While the summer institutes show the energy around the digital humanities in art history, CAA has also been continuing its strong investment in responding to member interest in this area. For example, in addition to hosting its third annual THAT (The Humanities And Technology) Camp, CAA will offer a number of digital humanities workshops at the upcoming CAA Annual Conference in February in order to meet the needs of both artists and art historians. These include: Building Scholarly Digital Archives and Exhibits with Omeka; Scalar; and Making Sense of Digital Images, which explores how to describe and develop optimal reproductions, both for current projects and for preservation.
Furthermore, CAA is now examining the question of tenure and promotion based on projects using digital tools. In our reading of the field, the digital future of art-historical scholarship rests in part, and for the near future, on its acceptance by those responsible for evaluating tenure and promotion applications. Since 1973, CAA has formulated and published standards and guidelines on its website after careful research and ratification by its Board of Directors, thereby offering guidance to arts institutions as they create policies and make decisions. In a 2005 addendum to CAA’s current guidelines concerning tenure, the Association recognized “that the well-documented “crisis” in scholarly publishing in the humanities is especially acute for art historians, and threatens the integrity and continuity of the discipline if colleges and universities continue to insist on books as the chief criterion for tenure and promotion.” This concern grows larger with the development of new forms of digital publishing.
Other scholarly societies have developed or are investigating guidelines, including the Modern Language Association and the American Historical Association. Professional literature also addresses the need and components for useful guidelines in The Journal of Digital Humanities, society reports, and in compendiums such as Debates in the Digital Humanities, edited by Matthew Gold (University of Minnesota Press, 2012), Digital_Humanities, by Peter Lunenfeld, Anne Burdick, Johanna Drucker, Todd Presner, and Jeffrey Schnapp (Cambridge, MA: MIT Press, 2012). Additionally, NEH-funded workshops have addressed the need for guidelines, including an institute sponsored by NINES. These initial efforts to promulgate advancement and tenure guidelines serve as models for other humanities disciplines.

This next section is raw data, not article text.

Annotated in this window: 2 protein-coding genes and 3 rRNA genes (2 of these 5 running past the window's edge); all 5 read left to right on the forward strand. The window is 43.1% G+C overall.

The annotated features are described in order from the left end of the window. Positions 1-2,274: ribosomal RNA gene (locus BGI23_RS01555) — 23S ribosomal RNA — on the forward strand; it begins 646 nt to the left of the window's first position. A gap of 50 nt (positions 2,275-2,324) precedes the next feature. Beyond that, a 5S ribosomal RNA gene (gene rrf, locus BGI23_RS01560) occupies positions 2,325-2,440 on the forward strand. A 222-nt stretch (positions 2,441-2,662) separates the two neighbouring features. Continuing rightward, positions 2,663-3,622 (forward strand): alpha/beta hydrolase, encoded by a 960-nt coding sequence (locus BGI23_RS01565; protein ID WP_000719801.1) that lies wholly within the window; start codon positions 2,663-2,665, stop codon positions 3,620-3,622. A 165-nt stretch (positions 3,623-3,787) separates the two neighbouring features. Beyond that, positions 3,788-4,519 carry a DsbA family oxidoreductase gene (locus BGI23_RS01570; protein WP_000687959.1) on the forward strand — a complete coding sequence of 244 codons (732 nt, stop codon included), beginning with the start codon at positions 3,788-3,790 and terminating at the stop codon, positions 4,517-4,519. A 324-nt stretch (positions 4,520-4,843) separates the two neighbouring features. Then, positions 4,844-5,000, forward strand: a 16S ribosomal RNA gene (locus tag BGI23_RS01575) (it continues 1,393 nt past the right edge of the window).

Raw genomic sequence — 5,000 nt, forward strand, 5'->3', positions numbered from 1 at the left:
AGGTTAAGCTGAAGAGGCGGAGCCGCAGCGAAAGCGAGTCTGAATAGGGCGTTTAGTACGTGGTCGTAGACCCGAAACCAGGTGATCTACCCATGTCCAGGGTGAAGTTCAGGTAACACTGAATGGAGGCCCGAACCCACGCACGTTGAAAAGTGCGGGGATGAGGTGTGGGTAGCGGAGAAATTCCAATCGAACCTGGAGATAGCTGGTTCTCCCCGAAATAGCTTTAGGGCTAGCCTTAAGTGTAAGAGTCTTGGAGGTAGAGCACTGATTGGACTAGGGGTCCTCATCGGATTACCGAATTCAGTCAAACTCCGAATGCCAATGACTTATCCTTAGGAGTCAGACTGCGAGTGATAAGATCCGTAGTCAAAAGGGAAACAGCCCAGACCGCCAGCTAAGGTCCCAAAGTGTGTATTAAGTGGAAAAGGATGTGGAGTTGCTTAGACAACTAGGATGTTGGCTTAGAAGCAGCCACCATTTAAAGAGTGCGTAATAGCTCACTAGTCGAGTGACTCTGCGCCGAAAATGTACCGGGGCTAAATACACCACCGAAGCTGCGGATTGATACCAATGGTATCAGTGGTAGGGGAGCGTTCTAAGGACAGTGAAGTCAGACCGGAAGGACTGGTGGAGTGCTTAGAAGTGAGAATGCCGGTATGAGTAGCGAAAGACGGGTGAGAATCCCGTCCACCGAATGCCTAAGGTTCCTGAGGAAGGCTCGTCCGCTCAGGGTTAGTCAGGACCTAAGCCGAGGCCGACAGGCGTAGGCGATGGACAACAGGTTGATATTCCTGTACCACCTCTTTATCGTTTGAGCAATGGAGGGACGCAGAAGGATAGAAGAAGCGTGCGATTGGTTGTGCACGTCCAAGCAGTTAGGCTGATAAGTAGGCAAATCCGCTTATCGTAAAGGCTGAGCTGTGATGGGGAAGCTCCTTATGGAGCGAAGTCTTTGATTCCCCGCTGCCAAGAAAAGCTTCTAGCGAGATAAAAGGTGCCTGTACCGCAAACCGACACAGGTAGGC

An equally crucial question facing the field is the sustainability of digital scholarship, particularly in light of the rapid development of new technologies. Rather than allowing such scholarship to “sit on the shelf,” digital work must be networked in order to survive. The question of the interoperability of the programs utilized for scholarship aside, technology platforms become outmoded and CD-ROMs, disks, and external drives will inevitably deteriorate. The field would benefit from the development of “best practices” for the creation of digital scholarship, from mechanisms of data storage and retrieval, to the development of trustworthy digital repositories, and a careful analysis of the benefit of open-source versus proprietary software for particular forms of writing and data analysis. In addition, funding institutions need to consider the need for further training, like the four summer institutes, to assess what works and what doesn’t for the long-term sustenance of new scholarly innovation.
Despite these challenges, which may, in fact be invitations for future collaborations among art historians and across disciplines, the realm of the digital offers exciting new possibilities. Perhaps most significantly, digital scholarship may demonstrate the significance of some of the skills we tend to take for granted as humanists and experts in visual analysis: namely the ability to think critically about the function and production of images and language, as well as the source of these representations. Just what assumptions may be embedded in the very way we interact with the digital realm and how might we tease that apart? Digital art history, then, permits not only a new way for us to interrogate our data and our own assumptions, but for the very visualization of both traditional archival information as well as the digital itself to be rethought.
Anne Collins Goodyear, Co-Director of the Bowdoin College Museum of Art, is now CAA Past President. She served as president of CAA from 2012 to 2014. Paul B. Jaskot is currently Andrew W. Mellon Professor at the Center for Advanced Studies in the Visual Arts (CASVA), Washington, DC (2014–16). He served as CAA’s president from 2008 to 2010.